Lower Right: Comfort-meter developed by Korsgaard and Madsen. Upper Right: Subjects wearing standard uniform, 0.6 clo, during Fanger’s 1973 study at Technical Univeristy of Denmark. Source: Fanger, 1973

In Fig.1, any single thermal condition, even in an optimized thermal environment (PMV=0), 5% of occupants are expected to be dissatisfied with their thermal environment. This is due to variation in individuals’ personal temperament and preferences; thus, the only way to further reduce PPD is to provide individual control of the thermal environment.

IEQ - Indoor Environmental Quality describes the conditions inside a building and includes air quality, access to daylight and views, acoustic conditions as well as occupant control over lightings and thermal comfort (ASHRAE). Adaptive Thermal Comfort - the gradual diminution of an organism’s response to environmental thermal stimulation through Behavioral Adjustment, Physiological and Psychological (de Dear & Brager, 1998).

The WELL standard uses both PMV and the Predicted Percentage of Dissatisfied (PPD). PPD is a function of the PMV and came out of a Fanger study in 1970 of 1300 subjects (Fanger, 1970).


Thermal comfort is achieved according to ASHRAE 55 when 80% occupant satisfaction is achieved. This also means that 20% of occupants are regularly dissatisfied with their thermal environment even when, according to the standard, thermal comfort is Throughoutachieved. his work on thermal comfort standards Dr. Fanger continued to strive for better Environmental Quality (IEQ) systems, envisioning a comfort standard that might satisfy one hundred percent of occupants instead of just the eighty percent to meet the new ASHRAE standard (Bogucz, 2015). Even as he was studying to standardize thermal comfort, it seemed that he longed for a better solution. Fig. 1 Predicted Percentage of Dissatisfaction (PPD) graph and Predicted Mean Vote (PMV) index Source: simulationHub.com DEFINITIONS AND ABBREVIATIONS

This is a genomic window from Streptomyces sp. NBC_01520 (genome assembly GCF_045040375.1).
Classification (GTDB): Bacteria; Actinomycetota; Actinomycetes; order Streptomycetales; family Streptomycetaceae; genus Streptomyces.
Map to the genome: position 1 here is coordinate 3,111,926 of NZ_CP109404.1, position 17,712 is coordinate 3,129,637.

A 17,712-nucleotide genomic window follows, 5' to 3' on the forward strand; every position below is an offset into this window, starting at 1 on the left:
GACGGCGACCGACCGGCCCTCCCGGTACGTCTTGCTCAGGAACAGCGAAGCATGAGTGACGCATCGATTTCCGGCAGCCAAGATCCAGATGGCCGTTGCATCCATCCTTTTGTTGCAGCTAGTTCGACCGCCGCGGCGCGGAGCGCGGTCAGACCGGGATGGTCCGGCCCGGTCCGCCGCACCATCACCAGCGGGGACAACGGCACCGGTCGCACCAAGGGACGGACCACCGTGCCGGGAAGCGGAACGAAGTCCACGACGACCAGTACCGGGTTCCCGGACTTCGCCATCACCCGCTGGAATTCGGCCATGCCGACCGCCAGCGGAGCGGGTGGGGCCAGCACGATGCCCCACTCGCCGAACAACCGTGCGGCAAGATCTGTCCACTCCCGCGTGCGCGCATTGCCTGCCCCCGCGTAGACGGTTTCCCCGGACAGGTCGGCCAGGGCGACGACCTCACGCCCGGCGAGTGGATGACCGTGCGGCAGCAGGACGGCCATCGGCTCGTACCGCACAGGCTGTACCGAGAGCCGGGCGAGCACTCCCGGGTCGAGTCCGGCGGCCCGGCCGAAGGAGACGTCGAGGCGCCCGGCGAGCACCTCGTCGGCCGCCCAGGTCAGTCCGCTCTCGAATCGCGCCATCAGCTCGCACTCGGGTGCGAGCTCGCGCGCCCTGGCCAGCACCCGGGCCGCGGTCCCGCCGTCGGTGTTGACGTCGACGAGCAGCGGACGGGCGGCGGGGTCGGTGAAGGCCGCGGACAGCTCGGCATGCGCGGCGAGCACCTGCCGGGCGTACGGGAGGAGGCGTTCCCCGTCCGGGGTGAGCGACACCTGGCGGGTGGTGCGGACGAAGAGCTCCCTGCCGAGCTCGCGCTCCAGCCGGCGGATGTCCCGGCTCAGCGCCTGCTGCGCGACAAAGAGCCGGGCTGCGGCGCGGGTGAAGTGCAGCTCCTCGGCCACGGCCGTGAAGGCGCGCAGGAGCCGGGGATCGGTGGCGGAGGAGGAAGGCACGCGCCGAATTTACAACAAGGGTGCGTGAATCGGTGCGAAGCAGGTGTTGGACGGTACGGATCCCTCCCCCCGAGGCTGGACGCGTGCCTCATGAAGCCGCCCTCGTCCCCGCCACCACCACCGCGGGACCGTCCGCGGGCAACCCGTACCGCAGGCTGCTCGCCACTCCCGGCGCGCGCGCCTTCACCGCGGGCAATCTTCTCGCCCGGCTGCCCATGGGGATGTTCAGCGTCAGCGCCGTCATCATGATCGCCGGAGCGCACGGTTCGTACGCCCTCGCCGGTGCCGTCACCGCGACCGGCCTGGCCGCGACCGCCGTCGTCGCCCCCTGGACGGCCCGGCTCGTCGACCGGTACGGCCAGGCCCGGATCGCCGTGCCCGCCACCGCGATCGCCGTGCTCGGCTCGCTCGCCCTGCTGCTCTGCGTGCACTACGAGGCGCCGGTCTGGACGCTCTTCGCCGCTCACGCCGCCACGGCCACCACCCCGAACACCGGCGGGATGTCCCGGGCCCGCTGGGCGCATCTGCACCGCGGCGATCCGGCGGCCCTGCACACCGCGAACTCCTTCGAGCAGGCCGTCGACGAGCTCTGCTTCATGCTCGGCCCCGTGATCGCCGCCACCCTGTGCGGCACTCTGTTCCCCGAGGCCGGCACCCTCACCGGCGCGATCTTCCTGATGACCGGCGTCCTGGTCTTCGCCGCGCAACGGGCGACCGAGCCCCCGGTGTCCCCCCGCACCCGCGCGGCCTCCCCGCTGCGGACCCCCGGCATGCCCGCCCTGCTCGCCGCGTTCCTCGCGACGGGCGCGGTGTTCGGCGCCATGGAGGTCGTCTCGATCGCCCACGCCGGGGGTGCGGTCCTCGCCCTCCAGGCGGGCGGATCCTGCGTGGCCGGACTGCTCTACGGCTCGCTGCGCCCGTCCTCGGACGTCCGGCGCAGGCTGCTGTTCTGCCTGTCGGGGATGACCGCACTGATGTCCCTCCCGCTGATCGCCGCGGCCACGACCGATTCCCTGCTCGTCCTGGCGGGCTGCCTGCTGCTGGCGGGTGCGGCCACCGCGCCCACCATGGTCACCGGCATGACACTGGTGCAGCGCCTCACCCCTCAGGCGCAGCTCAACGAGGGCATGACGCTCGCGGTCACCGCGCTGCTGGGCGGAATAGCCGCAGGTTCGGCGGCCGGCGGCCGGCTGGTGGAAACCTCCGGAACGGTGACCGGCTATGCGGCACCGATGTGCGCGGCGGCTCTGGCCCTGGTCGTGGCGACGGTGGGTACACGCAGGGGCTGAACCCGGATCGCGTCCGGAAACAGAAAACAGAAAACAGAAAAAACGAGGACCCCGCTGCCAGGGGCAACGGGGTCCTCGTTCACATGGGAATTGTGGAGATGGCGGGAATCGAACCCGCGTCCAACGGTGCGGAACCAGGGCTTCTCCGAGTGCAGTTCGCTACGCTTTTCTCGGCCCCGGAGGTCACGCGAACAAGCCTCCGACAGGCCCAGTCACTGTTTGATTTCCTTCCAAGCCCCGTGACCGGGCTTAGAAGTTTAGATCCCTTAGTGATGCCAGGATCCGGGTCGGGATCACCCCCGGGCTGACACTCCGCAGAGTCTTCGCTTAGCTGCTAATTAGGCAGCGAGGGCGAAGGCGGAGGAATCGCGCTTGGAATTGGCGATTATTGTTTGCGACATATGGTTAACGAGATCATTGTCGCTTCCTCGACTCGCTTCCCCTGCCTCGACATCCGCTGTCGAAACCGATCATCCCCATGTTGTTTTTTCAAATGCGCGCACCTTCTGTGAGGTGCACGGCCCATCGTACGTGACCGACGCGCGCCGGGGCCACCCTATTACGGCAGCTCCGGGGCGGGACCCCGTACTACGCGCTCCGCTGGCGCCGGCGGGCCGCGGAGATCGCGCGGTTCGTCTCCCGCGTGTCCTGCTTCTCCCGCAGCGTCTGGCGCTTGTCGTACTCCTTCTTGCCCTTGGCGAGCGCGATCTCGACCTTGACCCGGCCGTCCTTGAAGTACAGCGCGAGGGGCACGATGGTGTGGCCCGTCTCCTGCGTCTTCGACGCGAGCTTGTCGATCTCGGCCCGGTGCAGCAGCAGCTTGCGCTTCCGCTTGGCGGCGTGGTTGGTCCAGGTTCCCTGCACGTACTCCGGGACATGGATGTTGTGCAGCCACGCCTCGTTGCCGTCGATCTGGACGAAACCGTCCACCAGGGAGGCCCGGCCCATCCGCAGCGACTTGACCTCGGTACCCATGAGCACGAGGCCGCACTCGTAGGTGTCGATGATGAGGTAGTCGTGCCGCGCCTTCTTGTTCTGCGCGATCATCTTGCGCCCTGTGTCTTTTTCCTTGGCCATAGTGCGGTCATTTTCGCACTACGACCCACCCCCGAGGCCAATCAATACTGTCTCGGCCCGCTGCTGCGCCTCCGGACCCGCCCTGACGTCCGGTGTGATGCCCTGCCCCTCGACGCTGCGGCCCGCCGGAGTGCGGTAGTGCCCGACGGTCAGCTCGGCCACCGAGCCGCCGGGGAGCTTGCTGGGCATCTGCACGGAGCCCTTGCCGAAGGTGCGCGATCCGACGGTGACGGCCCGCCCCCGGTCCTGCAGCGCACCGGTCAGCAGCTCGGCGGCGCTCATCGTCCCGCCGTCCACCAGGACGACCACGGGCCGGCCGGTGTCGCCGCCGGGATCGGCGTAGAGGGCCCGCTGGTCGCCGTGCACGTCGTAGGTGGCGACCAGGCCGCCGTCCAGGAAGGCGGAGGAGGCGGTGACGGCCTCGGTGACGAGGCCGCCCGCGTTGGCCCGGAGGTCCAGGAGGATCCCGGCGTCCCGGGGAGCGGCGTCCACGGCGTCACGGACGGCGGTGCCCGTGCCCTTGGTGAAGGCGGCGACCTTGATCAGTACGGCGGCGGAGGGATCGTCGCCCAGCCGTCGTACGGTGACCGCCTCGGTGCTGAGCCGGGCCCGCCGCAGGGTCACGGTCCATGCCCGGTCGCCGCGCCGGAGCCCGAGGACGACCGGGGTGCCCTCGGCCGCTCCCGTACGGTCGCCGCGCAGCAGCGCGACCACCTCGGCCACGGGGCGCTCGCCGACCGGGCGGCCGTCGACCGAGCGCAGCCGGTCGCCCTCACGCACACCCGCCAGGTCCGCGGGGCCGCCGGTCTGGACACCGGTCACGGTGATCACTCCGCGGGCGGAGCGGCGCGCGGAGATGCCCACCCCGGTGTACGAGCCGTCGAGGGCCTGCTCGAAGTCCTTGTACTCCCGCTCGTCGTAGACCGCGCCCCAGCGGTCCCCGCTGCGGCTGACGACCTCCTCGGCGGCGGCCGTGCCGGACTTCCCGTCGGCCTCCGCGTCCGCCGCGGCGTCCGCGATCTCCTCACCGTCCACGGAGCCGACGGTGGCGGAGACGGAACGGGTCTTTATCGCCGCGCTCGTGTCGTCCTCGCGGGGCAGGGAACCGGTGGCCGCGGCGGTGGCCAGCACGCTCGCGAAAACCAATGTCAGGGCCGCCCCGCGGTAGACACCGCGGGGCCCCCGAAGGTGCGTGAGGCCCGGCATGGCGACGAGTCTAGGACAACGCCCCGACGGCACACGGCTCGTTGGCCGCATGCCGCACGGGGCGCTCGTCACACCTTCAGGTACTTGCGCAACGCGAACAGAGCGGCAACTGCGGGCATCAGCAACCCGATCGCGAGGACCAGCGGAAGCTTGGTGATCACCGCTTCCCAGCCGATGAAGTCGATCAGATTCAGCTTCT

If the PMV with PPD model is considered the ‘standard’ thermal comfort model, then the alternative is the Adaptive Thermal Comfort Model. The theory suggests that a connection to the outdoors and control over one’s immediate environment allows humans to adapt to, and even prefer, a wider range of thermal conditions than is generally considered comfortable by the standard model (de Dear & Brager, 1998).